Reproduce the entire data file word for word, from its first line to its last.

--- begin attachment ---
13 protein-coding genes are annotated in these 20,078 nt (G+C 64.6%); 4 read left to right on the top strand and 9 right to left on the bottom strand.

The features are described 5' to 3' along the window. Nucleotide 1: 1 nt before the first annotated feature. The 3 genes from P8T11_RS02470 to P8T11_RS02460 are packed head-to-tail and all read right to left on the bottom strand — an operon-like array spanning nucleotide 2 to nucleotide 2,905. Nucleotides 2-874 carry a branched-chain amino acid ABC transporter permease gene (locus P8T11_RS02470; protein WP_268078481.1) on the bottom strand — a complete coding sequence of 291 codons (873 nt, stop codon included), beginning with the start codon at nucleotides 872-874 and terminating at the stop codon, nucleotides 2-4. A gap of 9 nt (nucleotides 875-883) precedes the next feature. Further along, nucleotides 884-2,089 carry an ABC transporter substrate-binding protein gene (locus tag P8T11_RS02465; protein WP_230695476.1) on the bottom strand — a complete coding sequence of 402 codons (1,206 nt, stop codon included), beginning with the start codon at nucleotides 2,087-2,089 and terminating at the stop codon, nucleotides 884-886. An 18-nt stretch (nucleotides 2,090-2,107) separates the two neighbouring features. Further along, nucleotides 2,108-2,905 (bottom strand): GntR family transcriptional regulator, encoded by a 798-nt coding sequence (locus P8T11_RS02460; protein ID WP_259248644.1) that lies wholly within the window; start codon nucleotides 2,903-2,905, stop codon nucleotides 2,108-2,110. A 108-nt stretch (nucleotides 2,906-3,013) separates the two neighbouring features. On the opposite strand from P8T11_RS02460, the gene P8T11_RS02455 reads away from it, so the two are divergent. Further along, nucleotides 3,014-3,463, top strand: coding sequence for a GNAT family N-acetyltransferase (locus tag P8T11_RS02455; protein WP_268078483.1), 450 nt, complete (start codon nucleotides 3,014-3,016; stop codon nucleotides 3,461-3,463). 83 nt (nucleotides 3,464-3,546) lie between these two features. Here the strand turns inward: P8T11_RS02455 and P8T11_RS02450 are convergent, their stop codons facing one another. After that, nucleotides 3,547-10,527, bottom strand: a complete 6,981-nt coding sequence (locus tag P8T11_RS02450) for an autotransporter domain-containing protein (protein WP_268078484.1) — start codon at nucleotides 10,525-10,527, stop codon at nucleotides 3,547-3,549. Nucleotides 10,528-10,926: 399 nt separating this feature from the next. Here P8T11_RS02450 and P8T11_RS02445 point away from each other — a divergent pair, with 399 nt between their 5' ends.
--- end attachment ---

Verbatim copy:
13 protein-coding genes are annotated in these 20,078 nt (G+C 64.6%); 4 read left to right on the top strand and 9 right to left on the bottom strand.

The features are described 5' to 3' along the window. Nucleotide 1: 1 nt before the first annotated feature. The 3 genes from P8T11_RS02470 to P8T11_RS02460 are packed head-to-tail and all read right to left on the bottom strand — an operon-like array spanning nucleotide 2 to nucleotide 2,905. Nucleotides 2-874 carry a branched-chain amino acid ABC transporter permease gene (locus P8T11_RS02470; protein WP_268078481.1) on the bottom strand — a complete coding sequence of 291 codons (873 nt, stop codon included), beginning with the start codon at nucleotides 872-874 and terminating at the stop codon, nucleotides 2-4. A gap of 9 nt (nucleotides 875-883) precedes the next feature. Further along, nucleotides 884-2,089 carry an ABC transporter substrate-binding protein gene (locus tag P8T11_RS02465; protein WP_230695476.1) on the bottom strand — a complete coding sequence of 402 codons (1,206 nt, stop codon included), beginning with the start codon at nucleotides 2,087-2,089 and terminating at the stop codon, nucleotides 884-886. An 18-nt stretch (nucleotides 2,090-2,107) separates the two neighbouring features. Further along, nucleotides 2,108-2,905 (bottom strand): GntR family transcriptional regulator, encoded by a 798-nt coding sequence (locus P8T11_RS02460; protein ID WP_259248644.1) that lies wholly within the window; start codon nucleotides 2,903-2,905, stop codon nucleotides 2,108-2,110. A 108-nt stretch (nucleotides 2,906-3,013) separates the two neighbouring features. On the opposite strand from P8T11_RS02460, the gene P8T11_RS02455 reads away from it, so the two are divergent. Further along, nucleotides 3,014-3,463, top strand: coding sequence for a GNAT family N-acetyltransferase (locus tag P8T11_RS02455; protein WP_268078483.1), 450 nt, complete (start codon nucleotides 3,014-3,016; stop codon nucleotides 3,461-3,463). 83 nt (nucleotides 3,464-3,546) lie between these two features. Here the strand turns inward: P8T11_RS02455 and P8T11_RS02450 are convergent, their stop codons facing one another. After that, nucleotides 3,547-10,527, bottom strand: a complete 6,981-nt coding sequence (locus tag P8T11_RS02450) for an autotransporter domain-containing protein (protein WP_268078484.1) — start codon at nucleotides 10,525-10,527, stop codon at nucleotides 3,547-3,549. Nucleotides 10,528-10,926: 399 nt separating this feature from the next. Here P8T11_RS02450 and P8T11_RS02445 point away from each other — a divergent pair, with 399 nt between their 5' ends.